The diagnosis of a hematological neoplastic disease (HND) bears a great impact on the patient family, which suffers abrupt changes in living patterns because of prognosis, prolonged hospitalization and therapy related adverse events.

Parents often believe that the best way to protect their children from suffering is to avoid communications about the disease, as "they wouldn't understand".

Many hospitals offer family support, usually managed by psychologists; we hypothesized that the hematologist can play a key role in this process, being the one who primarily takes care of the patient, possesses the scientific skills necessary to explain the disease and is viewed by the family members as the key player.

Since 2010, patients admitted to the Hematology Division at San Gerardo Hospital in Monza - Italy, who have minors in their family can participate in the "Emanuela Project" (see below).


The aim of this pilot study is to evaluate the impact of this intervention on children health status as perceived by their parents either affected or unaffected by HND. Ten hospitalized patients with a HND disease diagnosed between November 2017 and May 2018, with at least one child aged 0-18 years were recruited after signing an informed consent.

Intervention: children can visit their parents in a dedicated hospital room in the days after diagnosis and an informal talk with a hematologist and a psychologist is organized; the hematologist, using simple images and metaphors (e.g. "flowered garden" to represent the normal bone marrow), explains the illness and answers questions, while the psychologist helps children to express emotions about the situation. A questionnaire, administered 30-60 days after the intervention to all parents, explores their perceptions about changes in each child; itconsists of 18 multiple choice questions and 15 open questions.

Data were analyzed with statistical software STATA. Open questions were fully read and interpreted by authors; T-LAB software was used to evaluate relevant recurring words .


All 10 patients that were offered the intervention consented to it; 9 out of 10 patients have returned their questionnaires by July 2018 Five of them were fathers (55.56%) and 4 mothers (44.44%), with a mean age 50.22+/- 9.19 (SD). Diagnoses were Acute Leukemia (5), Lymphoma (2) and Multiple Myeloma (2). Mean duration of hospital stay was 26.2 days (+/- 12.8 SD) .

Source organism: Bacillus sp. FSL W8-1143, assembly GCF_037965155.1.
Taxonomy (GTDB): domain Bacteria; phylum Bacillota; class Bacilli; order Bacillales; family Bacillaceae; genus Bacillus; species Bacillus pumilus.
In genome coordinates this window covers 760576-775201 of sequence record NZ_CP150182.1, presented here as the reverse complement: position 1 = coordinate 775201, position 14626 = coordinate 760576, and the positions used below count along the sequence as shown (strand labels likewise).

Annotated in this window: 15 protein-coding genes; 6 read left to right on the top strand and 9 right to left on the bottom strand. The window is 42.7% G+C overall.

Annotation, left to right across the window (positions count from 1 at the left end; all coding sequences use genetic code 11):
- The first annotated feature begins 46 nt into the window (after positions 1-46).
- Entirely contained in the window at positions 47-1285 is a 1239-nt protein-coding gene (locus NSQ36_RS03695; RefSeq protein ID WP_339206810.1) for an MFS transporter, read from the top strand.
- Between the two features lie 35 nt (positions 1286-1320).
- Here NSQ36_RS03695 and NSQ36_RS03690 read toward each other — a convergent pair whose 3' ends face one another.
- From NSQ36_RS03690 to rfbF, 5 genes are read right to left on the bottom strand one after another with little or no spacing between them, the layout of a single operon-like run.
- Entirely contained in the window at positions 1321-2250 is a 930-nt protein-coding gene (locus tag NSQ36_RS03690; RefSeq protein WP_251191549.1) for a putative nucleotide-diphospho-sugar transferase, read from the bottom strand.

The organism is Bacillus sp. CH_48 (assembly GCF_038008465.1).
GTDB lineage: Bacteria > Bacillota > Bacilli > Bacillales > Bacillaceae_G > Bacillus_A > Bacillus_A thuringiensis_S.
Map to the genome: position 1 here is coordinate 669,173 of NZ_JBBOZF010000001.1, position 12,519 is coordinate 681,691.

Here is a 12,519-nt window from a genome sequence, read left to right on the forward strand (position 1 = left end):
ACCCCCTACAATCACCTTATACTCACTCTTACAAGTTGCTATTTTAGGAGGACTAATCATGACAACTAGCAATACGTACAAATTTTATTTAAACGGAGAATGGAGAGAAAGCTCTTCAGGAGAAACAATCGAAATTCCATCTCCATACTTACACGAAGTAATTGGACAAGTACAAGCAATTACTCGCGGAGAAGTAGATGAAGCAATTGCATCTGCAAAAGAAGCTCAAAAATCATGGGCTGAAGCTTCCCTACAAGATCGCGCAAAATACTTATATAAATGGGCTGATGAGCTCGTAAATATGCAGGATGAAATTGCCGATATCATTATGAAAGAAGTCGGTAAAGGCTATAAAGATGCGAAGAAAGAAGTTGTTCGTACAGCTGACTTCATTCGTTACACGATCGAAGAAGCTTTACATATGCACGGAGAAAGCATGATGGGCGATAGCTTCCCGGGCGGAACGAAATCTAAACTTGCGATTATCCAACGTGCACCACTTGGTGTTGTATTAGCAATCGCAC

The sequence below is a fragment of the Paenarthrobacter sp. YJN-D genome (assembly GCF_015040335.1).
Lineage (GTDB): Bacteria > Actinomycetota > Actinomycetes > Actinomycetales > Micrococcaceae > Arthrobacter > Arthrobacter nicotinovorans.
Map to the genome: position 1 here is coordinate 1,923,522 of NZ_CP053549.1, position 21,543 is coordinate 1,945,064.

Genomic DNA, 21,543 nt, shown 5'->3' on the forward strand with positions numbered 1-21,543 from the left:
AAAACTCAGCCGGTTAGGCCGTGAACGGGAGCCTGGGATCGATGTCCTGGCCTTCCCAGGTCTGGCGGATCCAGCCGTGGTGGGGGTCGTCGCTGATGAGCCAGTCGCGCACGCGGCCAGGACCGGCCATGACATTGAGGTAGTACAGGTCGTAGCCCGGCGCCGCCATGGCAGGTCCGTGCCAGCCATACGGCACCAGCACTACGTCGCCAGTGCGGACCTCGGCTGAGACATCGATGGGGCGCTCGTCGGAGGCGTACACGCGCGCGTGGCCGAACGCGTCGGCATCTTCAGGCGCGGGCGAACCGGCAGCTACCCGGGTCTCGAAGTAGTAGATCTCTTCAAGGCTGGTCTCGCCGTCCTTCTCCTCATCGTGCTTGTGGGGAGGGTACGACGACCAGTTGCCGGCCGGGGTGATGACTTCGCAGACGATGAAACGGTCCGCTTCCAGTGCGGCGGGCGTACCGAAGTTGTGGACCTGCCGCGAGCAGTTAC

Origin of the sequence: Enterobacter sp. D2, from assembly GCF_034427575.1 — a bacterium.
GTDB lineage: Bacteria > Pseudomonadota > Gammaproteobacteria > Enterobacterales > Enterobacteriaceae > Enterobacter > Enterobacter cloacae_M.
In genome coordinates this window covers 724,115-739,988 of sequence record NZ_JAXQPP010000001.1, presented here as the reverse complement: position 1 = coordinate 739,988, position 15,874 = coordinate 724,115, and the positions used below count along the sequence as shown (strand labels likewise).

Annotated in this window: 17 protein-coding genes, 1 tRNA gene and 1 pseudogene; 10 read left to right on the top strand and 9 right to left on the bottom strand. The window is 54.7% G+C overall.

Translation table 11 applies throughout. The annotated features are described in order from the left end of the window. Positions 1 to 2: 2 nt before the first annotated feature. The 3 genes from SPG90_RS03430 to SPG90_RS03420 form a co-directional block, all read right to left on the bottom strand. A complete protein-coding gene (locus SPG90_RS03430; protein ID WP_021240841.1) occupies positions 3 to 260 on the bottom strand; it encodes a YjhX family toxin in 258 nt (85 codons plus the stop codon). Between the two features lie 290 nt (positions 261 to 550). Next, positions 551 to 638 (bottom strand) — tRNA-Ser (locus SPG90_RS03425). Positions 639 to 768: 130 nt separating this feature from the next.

The study included 16 children, aged 4 to 18 (mean 10 +/- 5 SD). We analyzed 28 questionnaires. Data from multiple choice questions exploring changes in children behavior suggest that, according to both parents there was no substantial worsening in school performance, appetite, sleep patterns (see table 1). These findings suggest that talking to children about the disease didn't traumatize them, and gave some concrete and reassuring answers to unexpressed fears. An interesting finding is that 44% of children increased their need to be in contact with the ill parent, showing a strengthening of relationships inside the family. One relevant finding concerns the possibility to talk about HND inside the family: 93% of parents gave a score of 3 (=often) or 4(=always) to this question. 100% of parents stated that it was never necessary to keep clinic visits or hospital admissions hidden from their children; 80% never had to hide side effects of therapies. All healthy parents and 87.5% of sick ones found that communicating with their children was a correct strategy, and that this intervention by hematologist and psychologist was useful. According to 88% of them, such a difficult task is responsibility of parents and of a specific professional figure, the hematologist. The use of simple images and metaphors helped 85.7% of healthy parents and 62.5% of ill ones to understand the illness better. According to 75% of parents, the intervention also played a key role in improving their relationship with doctors. The T-Lab analysis of recurring words is presented in Tab 2.


Data indicate that for parent it is important to be supported by their hematologist in the difficult task of explaining their illness to their children. The Emanuela Project allows parents to retain a parental role despite their illness; communication contributes also to increase trust in the medical staff and compliance to physically and emotionally demanding treatments.

These data will be compared to those obtained in nearby hospitals who do not offer such a service.


Gambacorti-Passerini:BMS: Consultancy; Pfizer: Consultancy, Honoraria, Research Funding.

Author notes


Asterisk with author names denotes non-ASH members.

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